GILMORE TAKES MAYOR’S RACE; BONTA, JOHNSON AND TAM APPEAR TO SECURE COUNCIL SEATS
Councilwoman Marie Gilmore took Alameda’s mayor’s race Wednesday morning, besting two fellow council members who also sought the job. With all the precincts counted, Gilmore had 36.45 percent of the votes cast for mayor. Councilman Frank Matarrese and Vice Mayor Doug deHaan each came in with less than 24 percent, while former councilman Tony Daysog earned half that.
Health Care District Board member Rob Bonta appeared set to take a seat on the dais, alongside incumbent Lena Tam and current mayor Beverly Johnson. Bonta led the council voting, earning just shy of 20 percent of the votes in the eight-candidate race, with Johnson and Tam in a close battle for second. The third-place finisher will fill out the remaining two years in Gilmore’s unexpired council term.
It was not immediately clear how many, if any, vote by mail ballots remained to be counted. Vote by mail ballots delivered to polling places on Election Day are typically counted after the rest of the results are in. The results offered early Wednesday aren’t yet official.
A representative with the Alameda County Registrar of Voters said Wednesday morning they didn’t yet know how many ballots remained to be counted or how long the count would take.
Gilmore, Bonta and Tam – who spent much of their campaign vigorously denying charges they’d bring former Alameda Point developer SunCal back to town if elected – said they believe their election shows that voters wanted positive leaders and that they were unwilling to bend to fears that the developer could return.
“I’m proud of my people for running a clean campaign. We were going to run on our record and what we were going to do, and that resonated with Alameda voters,” Gilmore said at a packed post-election party for herself and Tam at Otaez Mexican Restaurant on Tuesday. “We have an amazing city,” Gilmore said.
Bonta said he’s excited, humbled and honored to be joining the council.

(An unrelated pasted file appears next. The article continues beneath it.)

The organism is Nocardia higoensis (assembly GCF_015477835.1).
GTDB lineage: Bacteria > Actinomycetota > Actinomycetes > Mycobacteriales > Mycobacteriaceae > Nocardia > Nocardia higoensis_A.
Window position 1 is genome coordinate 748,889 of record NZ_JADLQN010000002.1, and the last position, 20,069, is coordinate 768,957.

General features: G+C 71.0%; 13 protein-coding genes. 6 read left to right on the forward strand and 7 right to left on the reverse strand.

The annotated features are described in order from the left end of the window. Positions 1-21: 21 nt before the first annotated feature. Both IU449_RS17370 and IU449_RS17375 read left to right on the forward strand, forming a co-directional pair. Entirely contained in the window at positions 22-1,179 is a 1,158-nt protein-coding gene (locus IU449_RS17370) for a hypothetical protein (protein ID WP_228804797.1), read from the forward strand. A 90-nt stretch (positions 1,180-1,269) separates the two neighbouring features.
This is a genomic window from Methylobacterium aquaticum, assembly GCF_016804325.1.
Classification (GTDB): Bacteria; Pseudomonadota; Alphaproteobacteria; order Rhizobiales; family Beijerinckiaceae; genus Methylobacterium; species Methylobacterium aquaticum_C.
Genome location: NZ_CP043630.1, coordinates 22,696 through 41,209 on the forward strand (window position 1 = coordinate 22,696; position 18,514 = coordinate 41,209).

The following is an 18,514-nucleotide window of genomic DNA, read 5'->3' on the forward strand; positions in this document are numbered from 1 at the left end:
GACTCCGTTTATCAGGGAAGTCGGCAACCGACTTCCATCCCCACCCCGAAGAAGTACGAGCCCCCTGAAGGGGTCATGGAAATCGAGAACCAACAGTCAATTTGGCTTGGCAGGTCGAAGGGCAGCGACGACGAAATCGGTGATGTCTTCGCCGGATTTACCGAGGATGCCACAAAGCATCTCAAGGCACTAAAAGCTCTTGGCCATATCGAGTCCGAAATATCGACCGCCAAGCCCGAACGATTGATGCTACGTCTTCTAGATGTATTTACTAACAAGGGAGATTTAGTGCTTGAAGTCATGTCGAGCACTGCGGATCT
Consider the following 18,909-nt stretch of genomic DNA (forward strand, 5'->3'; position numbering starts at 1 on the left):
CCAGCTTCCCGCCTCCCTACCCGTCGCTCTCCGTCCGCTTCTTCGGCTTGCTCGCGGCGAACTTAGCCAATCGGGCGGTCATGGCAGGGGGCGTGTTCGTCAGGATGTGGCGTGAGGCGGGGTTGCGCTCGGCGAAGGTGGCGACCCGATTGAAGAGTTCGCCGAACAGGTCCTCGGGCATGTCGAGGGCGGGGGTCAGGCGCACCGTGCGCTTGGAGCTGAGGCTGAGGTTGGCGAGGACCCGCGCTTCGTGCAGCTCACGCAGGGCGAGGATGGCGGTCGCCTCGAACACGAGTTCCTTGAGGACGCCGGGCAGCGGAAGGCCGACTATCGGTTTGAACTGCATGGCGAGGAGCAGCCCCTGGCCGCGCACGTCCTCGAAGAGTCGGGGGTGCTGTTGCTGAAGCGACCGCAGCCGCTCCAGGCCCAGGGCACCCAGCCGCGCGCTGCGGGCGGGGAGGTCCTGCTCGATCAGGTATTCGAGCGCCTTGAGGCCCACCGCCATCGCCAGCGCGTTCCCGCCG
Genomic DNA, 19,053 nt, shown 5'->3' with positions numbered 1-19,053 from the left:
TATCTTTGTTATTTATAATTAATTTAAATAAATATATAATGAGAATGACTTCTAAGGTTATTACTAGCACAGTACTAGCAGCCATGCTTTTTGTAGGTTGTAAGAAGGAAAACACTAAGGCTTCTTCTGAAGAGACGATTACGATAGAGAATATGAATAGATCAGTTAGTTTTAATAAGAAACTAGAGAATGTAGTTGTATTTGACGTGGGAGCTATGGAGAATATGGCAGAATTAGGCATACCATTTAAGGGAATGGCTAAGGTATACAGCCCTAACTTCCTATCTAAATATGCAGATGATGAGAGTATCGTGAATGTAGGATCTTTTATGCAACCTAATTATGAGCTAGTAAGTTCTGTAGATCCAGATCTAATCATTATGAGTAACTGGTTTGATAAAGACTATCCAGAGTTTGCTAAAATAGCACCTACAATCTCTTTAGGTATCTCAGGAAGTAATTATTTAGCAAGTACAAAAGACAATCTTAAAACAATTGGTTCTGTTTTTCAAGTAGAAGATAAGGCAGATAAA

“I think that the voters spoke, and they indicated that they want positive leadership,” Bonta said early Wednesday.
Johnson and other candidates said a vote for them represented a vote to keep SunCal off the Island. Johnson, Matarrese and deHaan in particular weathered withering attacks from a nonprofit group many believed to be backed by SunCal and eventually by the developer themselves. In the final days of the campaign, the developer filed campaign statements showing they had spent $50,000 to oppose Johnson, Matarrese, deHaan and council candidate Jean Sweeney, who came in fourth in that race.
“The important thing is that we have three members of the City Council who will not bring SunCal back in,” Johnson said late Tuesday night before all the polls were tallied. when asked if she believed others on the council would keep SunCal away, she said it was “too early to tell.”
The mayoral and council races – which many have labeled the dirtiest in Alameda’s history – were darkened by a proliferation of nasty attack mailers, television ads, e-mails and calls directed at Johnson, deHaan and Matarrese, all three of whom said they believed the attacks were retaliation for their failure to support SunCal’s efforts to work out a deal to develop Alameda Point. The attacks in turn prompted accusations that Gilmore, Tam and Bonta might bring former Alameda Point developer SunCal back to town if elected, a charge all three vehemently denied. They said the city had more important issues to focus on.
Among other things, the council will be considering the fate of Alameda Point, and will also have to deal with unfunded future employee pension and medical benefit liabilities.
Tam found herself the subject of a leaks investigation, with the city’s top officials claiming she had leaked confidential information to SunCal, the local firefighters union and local bloggers and reporters. Alameda County District Attorney Nancy O’Malley declined to prosecute Tam citing a lack of evidence of wrongdoing, and Tam claimed the accusations were the result of tough questions she was asking about Interim City Manager Ann Marie Gallant.
“I ran as positive a campaign as I could despite a lot of things that were happening beyond my control,” Tam said at Otaez on Tuesday. “I think it’s going to be very critical to work with the council members and the mayor to pull the community back together.”
While voters were only able to choose two candidates, Gilmore’s election as mayor opens a third seat, which Tam appears set to fill.
DeHaan has two years left in his council term, while Matarrese’s electoral loss will send him down from the dais.
Other candidates in the council race included Sweeney, who ran largely on her efforts to secure the former Alameda Belt Line property for the city; Planning Board president Marilyn Ezzy Ashcraft; Board of Education trustee Tracy Jensen; former Alameda Journal editor Jeff Mitchell; and businessman Adam Gillitt.
“Congratulations to Rob, Beverly, Lena and Marie. I hope they lead Alameda well into the future and do what is best for us and our neighbors,” Gillitt said in a Twitter message early Wednesday morning.